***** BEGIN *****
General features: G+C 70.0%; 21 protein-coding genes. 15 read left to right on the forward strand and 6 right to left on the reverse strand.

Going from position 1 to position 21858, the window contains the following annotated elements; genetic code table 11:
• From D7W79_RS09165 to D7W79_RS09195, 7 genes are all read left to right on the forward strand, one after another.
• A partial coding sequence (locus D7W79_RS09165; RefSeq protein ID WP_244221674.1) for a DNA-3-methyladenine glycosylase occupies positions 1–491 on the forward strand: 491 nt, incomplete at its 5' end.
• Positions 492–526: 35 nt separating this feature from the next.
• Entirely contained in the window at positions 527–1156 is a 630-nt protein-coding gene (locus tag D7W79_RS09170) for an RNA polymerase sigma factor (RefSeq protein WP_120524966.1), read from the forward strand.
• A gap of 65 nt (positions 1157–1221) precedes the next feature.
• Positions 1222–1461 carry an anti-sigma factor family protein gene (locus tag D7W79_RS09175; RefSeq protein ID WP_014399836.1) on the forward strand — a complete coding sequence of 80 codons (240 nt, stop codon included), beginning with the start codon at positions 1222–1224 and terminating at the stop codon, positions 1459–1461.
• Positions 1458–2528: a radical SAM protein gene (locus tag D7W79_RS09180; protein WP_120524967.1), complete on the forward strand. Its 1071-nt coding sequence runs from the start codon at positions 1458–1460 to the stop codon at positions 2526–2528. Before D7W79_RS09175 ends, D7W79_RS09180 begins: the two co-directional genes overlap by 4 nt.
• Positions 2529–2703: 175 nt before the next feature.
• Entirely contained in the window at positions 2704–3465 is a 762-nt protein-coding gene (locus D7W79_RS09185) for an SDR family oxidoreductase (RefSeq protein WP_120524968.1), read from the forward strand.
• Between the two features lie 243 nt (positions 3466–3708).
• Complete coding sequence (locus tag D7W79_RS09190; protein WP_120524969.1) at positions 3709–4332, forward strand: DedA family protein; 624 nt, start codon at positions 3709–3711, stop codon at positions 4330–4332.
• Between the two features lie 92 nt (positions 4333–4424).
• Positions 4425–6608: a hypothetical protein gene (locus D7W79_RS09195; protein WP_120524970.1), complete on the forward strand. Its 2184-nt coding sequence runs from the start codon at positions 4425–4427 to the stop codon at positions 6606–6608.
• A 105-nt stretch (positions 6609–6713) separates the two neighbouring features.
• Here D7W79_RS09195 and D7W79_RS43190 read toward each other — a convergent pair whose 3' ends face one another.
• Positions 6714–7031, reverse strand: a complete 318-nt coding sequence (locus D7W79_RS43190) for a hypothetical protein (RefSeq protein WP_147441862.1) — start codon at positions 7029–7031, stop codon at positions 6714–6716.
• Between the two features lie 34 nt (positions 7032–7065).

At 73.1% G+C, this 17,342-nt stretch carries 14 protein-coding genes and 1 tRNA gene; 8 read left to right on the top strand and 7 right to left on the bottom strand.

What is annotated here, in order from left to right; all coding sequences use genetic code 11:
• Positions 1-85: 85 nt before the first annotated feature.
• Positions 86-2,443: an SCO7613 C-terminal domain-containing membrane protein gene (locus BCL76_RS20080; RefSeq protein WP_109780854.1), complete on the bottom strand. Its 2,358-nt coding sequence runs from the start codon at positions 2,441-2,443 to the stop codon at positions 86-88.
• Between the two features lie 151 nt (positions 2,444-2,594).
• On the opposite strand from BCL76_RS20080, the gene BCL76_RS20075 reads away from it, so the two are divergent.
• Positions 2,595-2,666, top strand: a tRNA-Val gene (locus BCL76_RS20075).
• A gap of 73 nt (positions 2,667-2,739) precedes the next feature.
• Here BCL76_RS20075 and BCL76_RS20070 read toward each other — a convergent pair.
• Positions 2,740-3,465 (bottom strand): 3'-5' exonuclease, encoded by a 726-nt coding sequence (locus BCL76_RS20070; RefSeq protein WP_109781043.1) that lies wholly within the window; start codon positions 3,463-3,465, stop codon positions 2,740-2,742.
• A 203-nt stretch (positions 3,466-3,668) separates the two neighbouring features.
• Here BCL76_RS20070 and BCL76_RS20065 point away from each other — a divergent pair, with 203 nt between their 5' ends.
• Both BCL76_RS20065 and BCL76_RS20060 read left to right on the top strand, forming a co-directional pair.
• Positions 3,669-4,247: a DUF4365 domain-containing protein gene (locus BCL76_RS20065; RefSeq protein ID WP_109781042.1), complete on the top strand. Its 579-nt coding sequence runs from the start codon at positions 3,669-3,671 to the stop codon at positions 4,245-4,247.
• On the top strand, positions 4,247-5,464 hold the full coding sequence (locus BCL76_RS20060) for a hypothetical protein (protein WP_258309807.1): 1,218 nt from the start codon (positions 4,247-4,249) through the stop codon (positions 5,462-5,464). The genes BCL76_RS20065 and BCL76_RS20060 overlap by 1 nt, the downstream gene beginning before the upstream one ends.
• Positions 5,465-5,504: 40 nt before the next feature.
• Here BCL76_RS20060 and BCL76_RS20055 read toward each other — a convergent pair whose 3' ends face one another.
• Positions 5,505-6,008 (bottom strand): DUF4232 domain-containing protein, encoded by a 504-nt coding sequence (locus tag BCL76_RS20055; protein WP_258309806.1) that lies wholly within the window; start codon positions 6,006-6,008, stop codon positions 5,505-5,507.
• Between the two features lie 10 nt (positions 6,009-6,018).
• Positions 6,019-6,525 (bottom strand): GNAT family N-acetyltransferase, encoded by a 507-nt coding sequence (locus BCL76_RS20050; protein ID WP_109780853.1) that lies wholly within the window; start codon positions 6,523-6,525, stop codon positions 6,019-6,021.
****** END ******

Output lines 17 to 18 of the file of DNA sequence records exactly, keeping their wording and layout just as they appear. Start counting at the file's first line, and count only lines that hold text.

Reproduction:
• Here D7W79_RS09195 and D7W79_RS43190 read toward each other — a convergent pair whose 3' ends face one another.
• Positions 6714–7031, reverse strand: a complete 318-nt coding sequence (locus D7W79_RS43190) for a hypothetical protein (RefSeq protein WP_147441862.1) — start codon at positions 7029–7031, stop codon at positions 6714–6716.